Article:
New York’s Awful Grade Separation

After Rick Scott rejected the Florida high-speed rail funds, a bunch of states as well as Amtrak applied for the redirected funds. The money has just been redistributed – see breakdown here. New York State applied for $300 million to grade-separate a junction between Amtrak and the LIRR, which it spins as an important capacity upgrade and which some online commenters have misinterpreted as a speed upgrade. Let me dispel the myth here.

The track map of the LIRR (link scrubbed for copyright reasons) shows clearly that, in the westbound direction, the junction has no conflicts. Amtrak trains (blue) using the northern tunnel pair to Penn Station have no conflicts with any other trains, except for other trains using the same tunnels. This is not a grade crossing, but a simple switch. In the eastbound direction, trains using the northern tunnels do have an at-grade junction with LIRR trains (purple) – but only trains going to a track farther north than the tunnels to Penn Station, and those all stub-end at Hunterspoint Avenue or Long Island City.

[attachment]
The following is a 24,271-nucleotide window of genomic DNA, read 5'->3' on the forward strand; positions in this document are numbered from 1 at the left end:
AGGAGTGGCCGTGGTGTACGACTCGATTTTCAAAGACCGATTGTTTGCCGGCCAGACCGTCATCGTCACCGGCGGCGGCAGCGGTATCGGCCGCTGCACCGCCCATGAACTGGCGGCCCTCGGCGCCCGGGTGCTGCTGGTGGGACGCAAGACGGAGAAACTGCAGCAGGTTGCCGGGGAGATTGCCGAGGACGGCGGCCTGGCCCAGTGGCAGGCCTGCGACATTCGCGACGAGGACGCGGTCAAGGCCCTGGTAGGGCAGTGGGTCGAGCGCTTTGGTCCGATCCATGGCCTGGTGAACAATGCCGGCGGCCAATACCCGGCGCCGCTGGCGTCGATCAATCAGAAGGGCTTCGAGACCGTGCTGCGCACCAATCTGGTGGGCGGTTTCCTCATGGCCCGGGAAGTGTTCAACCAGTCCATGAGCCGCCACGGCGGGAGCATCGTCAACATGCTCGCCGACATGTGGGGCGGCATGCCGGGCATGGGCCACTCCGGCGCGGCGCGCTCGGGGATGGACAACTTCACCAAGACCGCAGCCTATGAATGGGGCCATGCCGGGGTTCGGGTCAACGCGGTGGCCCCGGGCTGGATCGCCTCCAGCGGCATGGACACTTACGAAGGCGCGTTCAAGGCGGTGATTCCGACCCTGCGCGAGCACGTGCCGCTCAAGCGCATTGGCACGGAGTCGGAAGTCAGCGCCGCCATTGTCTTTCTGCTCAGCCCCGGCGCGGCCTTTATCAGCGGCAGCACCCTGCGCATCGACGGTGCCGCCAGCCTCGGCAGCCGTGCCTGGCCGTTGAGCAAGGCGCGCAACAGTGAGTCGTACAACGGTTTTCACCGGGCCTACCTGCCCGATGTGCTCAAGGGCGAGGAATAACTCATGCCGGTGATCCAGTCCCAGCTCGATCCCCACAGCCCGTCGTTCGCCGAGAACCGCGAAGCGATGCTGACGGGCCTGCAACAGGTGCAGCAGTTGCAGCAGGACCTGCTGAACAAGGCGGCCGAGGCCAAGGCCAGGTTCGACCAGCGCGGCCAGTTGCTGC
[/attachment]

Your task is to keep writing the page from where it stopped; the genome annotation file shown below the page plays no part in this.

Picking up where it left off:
There aren’t a lot of trains going to Hunterspoint or Long Island City: at the peak, only 5 per hour, and of those one uses the Montauk Line, so we’re really talking about 4 trains per hour; Amtrak never runs more than 2 trains per hour to New York from the east. To put things in perspective, the 3 and 5 train on the subway have more than 10 trains per hour each and have a similar conflict in Brooklyn. What’s more, Hunterspoint’s main use is that it has an easy subway connection to Manhattan’s East Side, so once East Side Access opens and LIRR trains can go to Grand Central, traffic there will go down even more, making the flat junction even less relevant than it is today.